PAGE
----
Study: Working from home increases electricity use
COVID-19 has caused a lot of people to spend most – if not all – of their time at home. This includes people who work from home, employees who are unemployed or laid off, and students learning virtually. As a result, consumers in Texas and around the country are consuming more energy at home.
Most people are accustomed to having using more energy during the weekend and around the holidays. These times tend to be when families are most likely to be at home.
But a paper by Steve Cicala at Tufts University reveals how much residential utilities have increased since the pandemic. He analyzed one hourly data set from Texas residents from May 2019 to May 2020 and factored in heating and cooling adjustments.
Cicala found that residential energy consumption was 16 percent higher during work hours. Also, many people stay inside all day. This means some consumers do not see the decline in energy use that normally occurs on Friday and Saturday nights when they would get out of the house.
Cicala also analyzed a second data set covering utilities around the country. He found that residential consumption rose by about 10 percent during the second quarter of 2020. During the same time period, usage among commercial companies dropped 12 percent. Also, industrial usage dropped by 14 percent.
The report also revealed between April and July 2020, total U.S. residential electricity consumption resulted in households spending $6 billion more than usual. For at least 20 percent of U.S. consumers, electricity bills were, on average, $20 higher a month.
Reducing energy consumption
It may be financially beneficial to companies when their employees work from home. Also, employees may be saving money on transportation and clothing costs. But employees spend more on electricity consumption, making it an expensive alternative location.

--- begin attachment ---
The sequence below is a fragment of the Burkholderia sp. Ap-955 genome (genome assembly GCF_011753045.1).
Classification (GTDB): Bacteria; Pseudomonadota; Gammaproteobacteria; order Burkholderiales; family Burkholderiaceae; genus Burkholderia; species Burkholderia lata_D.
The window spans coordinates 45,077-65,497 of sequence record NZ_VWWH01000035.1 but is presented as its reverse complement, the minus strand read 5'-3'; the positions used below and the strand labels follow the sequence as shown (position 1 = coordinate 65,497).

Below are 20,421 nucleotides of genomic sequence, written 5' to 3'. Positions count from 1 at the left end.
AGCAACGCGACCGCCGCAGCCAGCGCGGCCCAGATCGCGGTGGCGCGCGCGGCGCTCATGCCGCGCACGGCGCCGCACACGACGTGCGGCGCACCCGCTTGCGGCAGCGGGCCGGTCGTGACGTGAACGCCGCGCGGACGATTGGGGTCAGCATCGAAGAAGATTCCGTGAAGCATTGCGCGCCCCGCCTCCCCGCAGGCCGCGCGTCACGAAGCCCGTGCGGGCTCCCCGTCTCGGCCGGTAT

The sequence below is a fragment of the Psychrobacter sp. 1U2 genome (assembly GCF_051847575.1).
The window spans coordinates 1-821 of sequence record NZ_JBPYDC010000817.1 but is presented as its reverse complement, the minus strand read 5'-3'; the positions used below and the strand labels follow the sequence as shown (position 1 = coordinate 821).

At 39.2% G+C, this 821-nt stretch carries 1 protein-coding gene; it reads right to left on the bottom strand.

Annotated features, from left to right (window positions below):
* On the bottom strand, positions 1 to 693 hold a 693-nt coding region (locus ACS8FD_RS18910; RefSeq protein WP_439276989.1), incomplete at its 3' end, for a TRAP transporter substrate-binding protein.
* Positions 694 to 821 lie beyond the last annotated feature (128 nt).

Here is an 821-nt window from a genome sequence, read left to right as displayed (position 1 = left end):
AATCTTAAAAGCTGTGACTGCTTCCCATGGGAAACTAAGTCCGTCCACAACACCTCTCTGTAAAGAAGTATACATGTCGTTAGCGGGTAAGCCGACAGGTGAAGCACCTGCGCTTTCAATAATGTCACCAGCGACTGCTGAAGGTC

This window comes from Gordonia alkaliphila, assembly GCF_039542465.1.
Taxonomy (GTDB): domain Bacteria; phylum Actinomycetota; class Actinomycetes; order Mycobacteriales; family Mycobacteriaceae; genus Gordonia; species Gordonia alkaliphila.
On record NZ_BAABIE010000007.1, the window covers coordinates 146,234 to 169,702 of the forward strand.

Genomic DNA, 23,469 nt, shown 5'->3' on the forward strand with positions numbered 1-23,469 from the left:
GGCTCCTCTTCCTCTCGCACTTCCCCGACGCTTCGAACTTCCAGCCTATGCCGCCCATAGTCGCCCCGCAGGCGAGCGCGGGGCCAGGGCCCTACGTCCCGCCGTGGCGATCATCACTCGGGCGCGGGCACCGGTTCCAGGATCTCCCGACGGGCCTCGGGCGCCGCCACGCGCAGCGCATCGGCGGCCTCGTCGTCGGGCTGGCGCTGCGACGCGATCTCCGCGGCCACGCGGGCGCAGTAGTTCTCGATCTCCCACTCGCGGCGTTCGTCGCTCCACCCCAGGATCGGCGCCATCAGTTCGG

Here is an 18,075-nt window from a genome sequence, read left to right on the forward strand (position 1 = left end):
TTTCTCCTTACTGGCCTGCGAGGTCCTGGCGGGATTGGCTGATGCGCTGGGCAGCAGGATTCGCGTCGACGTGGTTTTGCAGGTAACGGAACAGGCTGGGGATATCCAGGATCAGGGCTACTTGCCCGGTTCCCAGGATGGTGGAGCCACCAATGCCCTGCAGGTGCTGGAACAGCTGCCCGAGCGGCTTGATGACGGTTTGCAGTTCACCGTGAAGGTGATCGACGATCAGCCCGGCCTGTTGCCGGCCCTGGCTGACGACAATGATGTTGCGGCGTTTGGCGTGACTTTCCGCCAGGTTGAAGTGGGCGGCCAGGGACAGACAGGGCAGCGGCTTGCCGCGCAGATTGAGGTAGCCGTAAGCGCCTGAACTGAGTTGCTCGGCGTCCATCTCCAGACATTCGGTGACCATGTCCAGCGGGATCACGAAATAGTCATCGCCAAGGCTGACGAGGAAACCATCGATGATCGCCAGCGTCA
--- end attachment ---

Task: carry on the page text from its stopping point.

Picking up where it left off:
“Naturally, spending more time at home is definitely going to increase utility bills: more water, doors opening and closing, lights on all day long, more cooking appliances in use,” said Benjamin Kolo, owner of Mr. Electric. And, unfortunately, he says there is no way to cut the additional costs – but there are ways to mitigate them.
“One of the main items in a home, now turned on for much longer periods of time, are lights.” One tip is to open your drapes and curtains during the day to let the sunlight in. This may provide enough light to keep your ceiling lights off – especially since you’re also getting light from your computer screen.
But if you need to turn on lights, Kolo says there have been significant leaps in LED technology. “Gone are the days of the retina piercing white light that was the only option with LED lighting, and today, LED lights can provide a large array of colors and looks that will satisfy any discerning palate – even that picky interior designer.”
And more importantly, LED lights conserve energy. “A typical LED light fixture consumes at least five times less electricity and may last more than twenty times longer,” Kolo said. “Once you switch over to LED lights, you may never need to change another light bulb.”
Another tip is to address places where your heat and air may be escaping. “Insulating around exterior wall openings – since many of these openings are outlets and switches that allow air to flow – can also rein in your utilities,” he added.
Mark Dawson, COO of both Mister Sparky and One Hour Heating & Air Conditioning, recommends lowering your thermostat during the day. “This one’s a no-brainer, but it’s the simplest way to directly lower your home heating costs,” he says. “According to the Department of Energy, you can save around 10 percent per year by lowering your thermostat 10 to 15 degrees for eight hours per day.” In the winter, this may mean that you’re working in a sweatsuit or long sleeve shirt and jeans, instead of a short-sleeve shirt and shorts.
Also, your ceiling fans can help in the summer and in the winter. You already know that in the summer, using fans can help circulate the air. “However, in the winter, flip the directional switch so that your fan blades turn clockwise, and run the fans on low speed in occupied rooms,” Dawson said. “This will create an updraft that will gently circulate the warmest air, which lingers near the ceiling.” But regardless of the season, he recommends turning the fans off when no one is in the room. Fans cool or warm people, but not the environment itself.
Terri Williams is a freelance journalist well-versed in energy and other disciplines, with bylines at The Economist, USA Today, Yahoo, the Houston Chronicle, and U.S. News & World Report. Connect with her on Twitter or LinkedIn.
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